- Squatters: Abandoned properties can attract uninvited occupants. One of the dangers with squatters is that they can appeal to legally take up residence in an abandoned house after a certain number of years through a process called adverse possession. In Massachusetts, a squatter can file for adverse possession after 20 years of continuous occupancy in a property.
- Costs: Taxes, utilities, and maintenance costs continue to accrue on abandoned properties. You’re on the hook for these expenses as long as your name is still on the deed. An abandoned house will deteriorate without proper upkeep, resulting in more costs down the road. Additionally, unpaid tax bills make it more challenging to sell a home and may result in foreclosure.
- Property values: An abandoned property lowers its own property value and the values of the houses around it. Not many people want to buy a home next to a vacant property in a state of disrepair. When you sell the property, you likely won’t be able to fetch top dollar.
- Public health: Abandoned properties are public health hazards. If a property is abandoned, odds are the owner isn’t keeping up with the maintenance. They might not have cared what shape it was in when they abandoned it. For example, maybe they left trash and clutter, attracting pests.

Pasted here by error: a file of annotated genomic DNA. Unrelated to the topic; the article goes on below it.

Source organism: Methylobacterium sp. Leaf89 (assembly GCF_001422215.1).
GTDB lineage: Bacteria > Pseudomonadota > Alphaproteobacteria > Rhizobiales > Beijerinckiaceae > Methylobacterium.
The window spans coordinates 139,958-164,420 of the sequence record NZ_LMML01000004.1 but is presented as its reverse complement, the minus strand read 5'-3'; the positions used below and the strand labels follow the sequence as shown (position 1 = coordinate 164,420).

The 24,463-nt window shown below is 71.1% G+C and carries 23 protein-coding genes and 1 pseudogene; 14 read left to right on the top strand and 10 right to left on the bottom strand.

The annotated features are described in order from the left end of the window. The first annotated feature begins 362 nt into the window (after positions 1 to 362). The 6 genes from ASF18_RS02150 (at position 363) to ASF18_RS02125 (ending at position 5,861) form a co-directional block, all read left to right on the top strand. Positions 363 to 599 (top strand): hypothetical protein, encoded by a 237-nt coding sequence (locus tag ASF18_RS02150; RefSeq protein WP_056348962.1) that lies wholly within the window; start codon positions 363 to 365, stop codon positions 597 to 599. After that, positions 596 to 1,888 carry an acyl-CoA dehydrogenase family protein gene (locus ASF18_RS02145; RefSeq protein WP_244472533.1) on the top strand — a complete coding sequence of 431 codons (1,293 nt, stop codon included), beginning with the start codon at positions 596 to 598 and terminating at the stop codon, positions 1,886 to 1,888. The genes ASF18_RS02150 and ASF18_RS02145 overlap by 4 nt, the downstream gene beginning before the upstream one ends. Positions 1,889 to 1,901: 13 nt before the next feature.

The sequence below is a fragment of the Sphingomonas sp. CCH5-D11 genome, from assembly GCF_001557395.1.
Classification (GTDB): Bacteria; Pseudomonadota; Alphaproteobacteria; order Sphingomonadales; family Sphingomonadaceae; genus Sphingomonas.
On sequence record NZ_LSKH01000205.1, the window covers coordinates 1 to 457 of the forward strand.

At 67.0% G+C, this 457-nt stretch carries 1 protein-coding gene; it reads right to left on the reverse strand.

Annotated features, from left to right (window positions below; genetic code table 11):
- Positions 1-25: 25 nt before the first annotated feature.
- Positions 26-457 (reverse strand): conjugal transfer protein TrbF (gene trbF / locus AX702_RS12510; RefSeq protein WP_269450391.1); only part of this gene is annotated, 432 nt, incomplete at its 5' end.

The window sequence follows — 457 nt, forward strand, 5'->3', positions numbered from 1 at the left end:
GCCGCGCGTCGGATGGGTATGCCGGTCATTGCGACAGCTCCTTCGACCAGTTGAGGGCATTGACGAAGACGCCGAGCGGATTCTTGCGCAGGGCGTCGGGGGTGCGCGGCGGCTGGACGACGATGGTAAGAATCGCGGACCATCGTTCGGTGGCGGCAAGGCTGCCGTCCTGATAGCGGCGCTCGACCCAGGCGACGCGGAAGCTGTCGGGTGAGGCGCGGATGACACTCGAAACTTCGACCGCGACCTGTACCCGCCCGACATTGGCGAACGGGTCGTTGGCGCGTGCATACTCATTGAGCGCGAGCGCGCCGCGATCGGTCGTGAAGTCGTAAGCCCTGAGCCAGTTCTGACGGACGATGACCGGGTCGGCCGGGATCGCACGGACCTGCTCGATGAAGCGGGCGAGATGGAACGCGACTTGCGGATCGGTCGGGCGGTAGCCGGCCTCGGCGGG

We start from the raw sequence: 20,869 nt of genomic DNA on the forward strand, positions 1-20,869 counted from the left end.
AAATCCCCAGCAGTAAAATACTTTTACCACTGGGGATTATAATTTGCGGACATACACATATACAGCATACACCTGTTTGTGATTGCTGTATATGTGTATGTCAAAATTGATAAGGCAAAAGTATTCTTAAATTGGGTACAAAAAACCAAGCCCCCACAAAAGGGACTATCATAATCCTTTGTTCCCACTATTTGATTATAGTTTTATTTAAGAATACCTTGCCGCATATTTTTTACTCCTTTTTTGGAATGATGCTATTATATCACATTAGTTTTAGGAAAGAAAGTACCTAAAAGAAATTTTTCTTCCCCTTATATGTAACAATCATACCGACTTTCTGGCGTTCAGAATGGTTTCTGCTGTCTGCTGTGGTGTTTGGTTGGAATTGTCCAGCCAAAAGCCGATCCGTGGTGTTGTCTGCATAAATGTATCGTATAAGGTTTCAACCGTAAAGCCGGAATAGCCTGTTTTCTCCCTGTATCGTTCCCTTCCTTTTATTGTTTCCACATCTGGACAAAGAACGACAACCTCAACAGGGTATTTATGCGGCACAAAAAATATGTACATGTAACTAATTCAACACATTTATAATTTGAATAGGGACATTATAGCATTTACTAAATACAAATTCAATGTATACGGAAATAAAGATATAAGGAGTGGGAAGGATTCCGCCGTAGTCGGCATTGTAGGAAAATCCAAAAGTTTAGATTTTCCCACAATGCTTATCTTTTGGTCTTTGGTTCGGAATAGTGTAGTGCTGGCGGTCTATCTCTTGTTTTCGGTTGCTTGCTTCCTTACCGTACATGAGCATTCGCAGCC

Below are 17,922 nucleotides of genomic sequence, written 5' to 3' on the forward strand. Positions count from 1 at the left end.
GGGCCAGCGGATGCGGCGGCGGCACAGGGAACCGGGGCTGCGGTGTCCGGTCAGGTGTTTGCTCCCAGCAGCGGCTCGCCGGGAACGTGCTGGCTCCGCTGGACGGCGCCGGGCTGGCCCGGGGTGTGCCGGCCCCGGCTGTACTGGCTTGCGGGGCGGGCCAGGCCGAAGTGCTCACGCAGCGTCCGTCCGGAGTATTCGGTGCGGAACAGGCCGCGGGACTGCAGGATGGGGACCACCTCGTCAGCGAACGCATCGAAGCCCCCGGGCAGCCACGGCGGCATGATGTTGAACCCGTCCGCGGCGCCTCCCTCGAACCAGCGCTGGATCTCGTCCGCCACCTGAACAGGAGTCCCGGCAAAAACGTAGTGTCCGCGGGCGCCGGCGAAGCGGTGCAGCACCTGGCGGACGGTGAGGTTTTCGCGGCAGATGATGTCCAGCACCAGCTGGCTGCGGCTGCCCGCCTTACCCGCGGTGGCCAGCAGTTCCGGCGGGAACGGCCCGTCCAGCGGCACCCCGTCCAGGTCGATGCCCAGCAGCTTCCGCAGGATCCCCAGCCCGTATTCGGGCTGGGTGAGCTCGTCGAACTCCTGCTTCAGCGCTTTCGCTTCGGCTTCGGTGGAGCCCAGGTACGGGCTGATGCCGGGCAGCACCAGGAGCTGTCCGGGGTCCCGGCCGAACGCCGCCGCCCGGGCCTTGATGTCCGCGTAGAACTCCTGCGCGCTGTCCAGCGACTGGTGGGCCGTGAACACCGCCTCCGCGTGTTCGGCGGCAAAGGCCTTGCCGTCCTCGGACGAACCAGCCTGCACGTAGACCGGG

How to sell an abandoned house in Massachusetts
Once you’ve decided to sell the property, there are a few questions you need to answer first.
What condition is the property in?
The first thing you want to figure out is the property’s condition. If repairs are required, how extensive are they? Are they cosmetic or more serious structural issues? If the property is in a severe state of disrepair, it will be challenging to sell to a traditional buyer, which is why many owners of abandoned homes decide to sell as-is to a cash home investor.
Will you sell it yourself or hire a real estate agent?
The next question is whether you should hire a real estate listing agent to sell the property or list it for sale by the owner (FSBO). It will be more challenging to find buyers for an abandoned house, especially if it’s in bad shape. One of the benefits of working with an agent is access to their network of potential buyers.
Should you make a traditional sale or sell to an investor?
A traditional sale will be more challenging with an abandoned house. Selling the property as-is to a reputable cash house buyer can save time and get money in your pocket faster. If you decide to sell to a cash buyer, do your research and choose a company with good reviews.
The bottom line
Though selling an abandoned home poses certain challenges and can take longer than a traditional sale, it is possible. Start by assessing the property’s condition. From there, you can decide if it’s worth it to make the needed repairs or if selling to an investor makes more sense.
We pay cash for abandoned homes in Massachusetts
If you own an abandoned property in Massachusetts and want to sell it fast, we can help. Give us a call at 781-309-7085 or get your cash home offer online today.